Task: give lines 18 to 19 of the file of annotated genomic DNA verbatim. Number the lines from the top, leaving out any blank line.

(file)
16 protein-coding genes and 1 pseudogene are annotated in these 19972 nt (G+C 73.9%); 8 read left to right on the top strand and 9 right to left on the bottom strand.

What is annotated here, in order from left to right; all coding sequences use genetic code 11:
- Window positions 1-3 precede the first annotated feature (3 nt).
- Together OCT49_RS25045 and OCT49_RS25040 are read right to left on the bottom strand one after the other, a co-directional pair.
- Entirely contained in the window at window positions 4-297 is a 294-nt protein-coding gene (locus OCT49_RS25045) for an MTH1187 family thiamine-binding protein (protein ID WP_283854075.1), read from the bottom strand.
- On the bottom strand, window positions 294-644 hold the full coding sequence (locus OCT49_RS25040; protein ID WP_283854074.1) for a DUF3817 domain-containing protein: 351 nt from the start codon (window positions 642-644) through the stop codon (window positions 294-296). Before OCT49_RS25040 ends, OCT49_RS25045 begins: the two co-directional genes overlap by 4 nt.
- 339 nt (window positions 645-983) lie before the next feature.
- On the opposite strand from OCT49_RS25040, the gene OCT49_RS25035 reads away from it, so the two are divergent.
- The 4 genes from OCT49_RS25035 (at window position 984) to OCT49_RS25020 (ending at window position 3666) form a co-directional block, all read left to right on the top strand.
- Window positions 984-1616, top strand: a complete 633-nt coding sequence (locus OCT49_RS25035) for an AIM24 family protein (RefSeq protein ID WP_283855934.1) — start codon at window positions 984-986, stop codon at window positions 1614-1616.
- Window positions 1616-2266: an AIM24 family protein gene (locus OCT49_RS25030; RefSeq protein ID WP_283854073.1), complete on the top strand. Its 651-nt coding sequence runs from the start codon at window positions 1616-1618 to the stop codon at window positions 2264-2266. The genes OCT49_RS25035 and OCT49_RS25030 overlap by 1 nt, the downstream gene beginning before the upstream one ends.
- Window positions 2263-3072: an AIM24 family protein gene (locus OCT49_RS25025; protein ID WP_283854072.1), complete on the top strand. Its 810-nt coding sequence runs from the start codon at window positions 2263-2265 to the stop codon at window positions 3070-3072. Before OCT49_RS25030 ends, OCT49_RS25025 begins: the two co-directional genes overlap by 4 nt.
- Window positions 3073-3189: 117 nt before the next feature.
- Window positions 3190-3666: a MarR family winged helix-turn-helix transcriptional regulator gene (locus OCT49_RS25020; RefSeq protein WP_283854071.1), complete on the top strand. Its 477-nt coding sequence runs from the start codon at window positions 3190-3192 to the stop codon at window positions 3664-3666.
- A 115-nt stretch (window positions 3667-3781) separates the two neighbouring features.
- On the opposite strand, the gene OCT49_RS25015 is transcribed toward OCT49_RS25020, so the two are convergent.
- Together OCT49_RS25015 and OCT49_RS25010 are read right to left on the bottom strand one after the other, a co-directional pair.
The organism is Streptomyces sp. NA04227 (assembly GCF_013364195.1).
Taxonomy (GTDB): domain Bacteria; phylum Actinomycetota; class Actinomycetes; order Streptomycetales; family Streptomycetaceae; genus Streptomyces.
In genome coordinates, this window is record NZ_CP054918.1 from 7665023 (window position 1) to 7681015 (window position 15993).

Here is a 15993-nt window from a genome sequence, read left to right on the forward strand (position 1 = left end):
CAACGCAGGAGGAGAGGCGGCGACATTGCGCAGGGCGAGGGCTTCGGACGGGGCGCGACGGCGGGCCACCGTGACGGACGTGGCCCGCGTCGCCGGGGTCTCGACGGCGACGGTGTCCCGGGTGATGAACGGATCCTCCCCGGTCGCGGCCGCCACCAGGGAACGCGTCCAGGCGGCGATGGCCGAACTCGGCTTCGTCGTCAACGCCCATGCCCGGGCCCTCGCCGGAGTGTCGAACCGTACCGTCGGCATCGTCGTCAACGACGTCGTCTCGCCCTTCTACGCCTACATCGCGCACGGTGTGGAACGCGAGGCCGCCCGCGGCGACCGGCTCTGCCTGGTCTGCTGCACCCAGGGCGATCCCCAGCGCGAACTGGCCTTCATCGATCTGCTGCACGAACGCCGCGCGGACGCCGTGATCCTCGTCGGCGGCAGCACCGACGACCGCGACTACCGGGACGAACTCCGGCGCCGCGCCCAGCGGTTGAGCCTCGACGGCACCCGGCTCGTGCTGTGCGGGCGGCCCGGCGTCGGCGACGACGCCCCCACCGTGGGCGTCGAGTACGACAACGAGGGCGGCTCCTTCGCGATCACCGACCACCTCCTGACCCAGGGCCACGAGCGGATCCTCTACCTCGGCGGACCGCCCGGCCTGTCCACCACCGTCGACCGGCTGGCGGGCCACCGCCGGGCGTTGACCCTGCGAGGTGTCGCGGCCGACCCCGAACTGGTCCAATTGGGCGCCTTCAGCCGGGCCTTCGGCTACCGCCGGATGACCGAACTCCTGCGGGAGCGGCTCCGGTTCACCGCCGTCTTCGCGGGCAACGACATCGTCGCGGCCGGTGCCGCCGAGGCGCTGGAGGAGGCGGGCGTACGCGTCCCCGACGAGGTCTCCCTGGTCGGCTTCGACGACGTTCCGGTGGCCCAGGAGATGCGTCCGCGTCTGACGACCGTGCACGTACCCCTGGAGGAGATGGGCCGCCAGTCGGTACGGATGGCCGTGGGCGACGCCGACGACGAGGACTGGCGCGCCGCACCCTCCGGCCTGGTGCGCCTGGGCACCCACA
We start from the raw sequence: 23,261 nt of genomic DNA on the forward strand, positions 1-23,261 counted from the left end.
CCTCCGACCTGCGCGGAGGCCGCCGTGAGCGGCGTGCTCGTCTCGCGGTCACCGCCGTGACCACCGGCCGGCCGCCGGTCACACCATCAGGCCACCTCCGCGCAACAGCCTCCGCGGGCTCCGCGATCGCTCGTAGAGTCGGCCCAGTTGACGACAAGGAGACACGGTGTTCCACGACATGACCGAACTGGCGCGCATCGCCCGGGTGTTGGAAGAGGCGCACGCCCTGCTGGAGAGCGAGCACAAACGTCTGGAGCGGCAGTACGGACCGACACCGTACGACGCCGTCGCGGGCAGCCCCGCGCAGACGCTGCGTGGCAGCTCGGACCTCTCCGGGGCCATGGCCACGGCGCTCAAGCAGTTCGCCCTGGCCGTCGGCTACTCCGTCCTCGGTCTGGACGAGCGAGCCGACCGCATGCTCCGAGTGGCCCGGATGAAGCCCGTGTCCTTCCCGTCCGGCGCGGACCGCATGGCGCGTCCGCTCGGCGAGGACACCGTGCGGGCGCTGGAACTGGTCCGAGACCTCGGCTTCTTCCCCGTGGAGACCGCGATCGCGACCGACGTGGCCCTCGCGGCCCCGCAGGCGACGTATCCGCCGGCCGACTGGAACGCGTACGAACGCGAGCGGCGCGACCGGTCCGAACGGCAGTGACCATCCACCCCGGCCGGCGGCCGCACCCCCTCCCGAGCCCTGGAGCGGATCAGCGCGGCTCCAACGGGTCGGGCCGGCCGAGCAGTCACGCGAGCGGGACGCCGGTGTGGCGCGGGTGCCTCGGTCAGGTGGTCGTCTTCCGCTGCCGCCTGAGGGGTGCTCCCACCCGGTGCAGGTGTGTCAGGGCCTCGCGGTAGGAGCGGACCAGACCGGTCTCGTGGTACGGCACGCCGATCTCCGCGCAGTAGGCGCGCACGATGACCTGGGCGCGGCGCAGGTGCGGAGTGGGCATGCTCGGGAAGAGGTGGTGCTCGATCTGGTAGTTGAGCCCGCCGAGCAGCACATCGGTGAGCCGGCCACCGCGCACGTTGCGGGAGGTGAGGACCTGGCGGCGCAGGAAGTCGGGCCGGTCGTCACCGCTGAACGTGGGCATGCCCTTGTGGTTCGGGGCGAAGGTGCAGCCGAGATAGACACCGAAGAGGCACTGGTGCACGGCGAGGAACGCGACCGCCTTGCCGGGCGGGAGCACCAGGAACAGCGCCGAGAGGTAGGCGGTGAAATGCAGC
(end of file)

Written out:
The organism is Streptomyces sp. NA04227 (assembly GCF_013364195.1).
Taxonomy (GTDB): domain Bacteria; phylum Actinomycetota; class Actinomycetes; order Streptomycetales; family Streptomycetaceae; genus Streptomyces.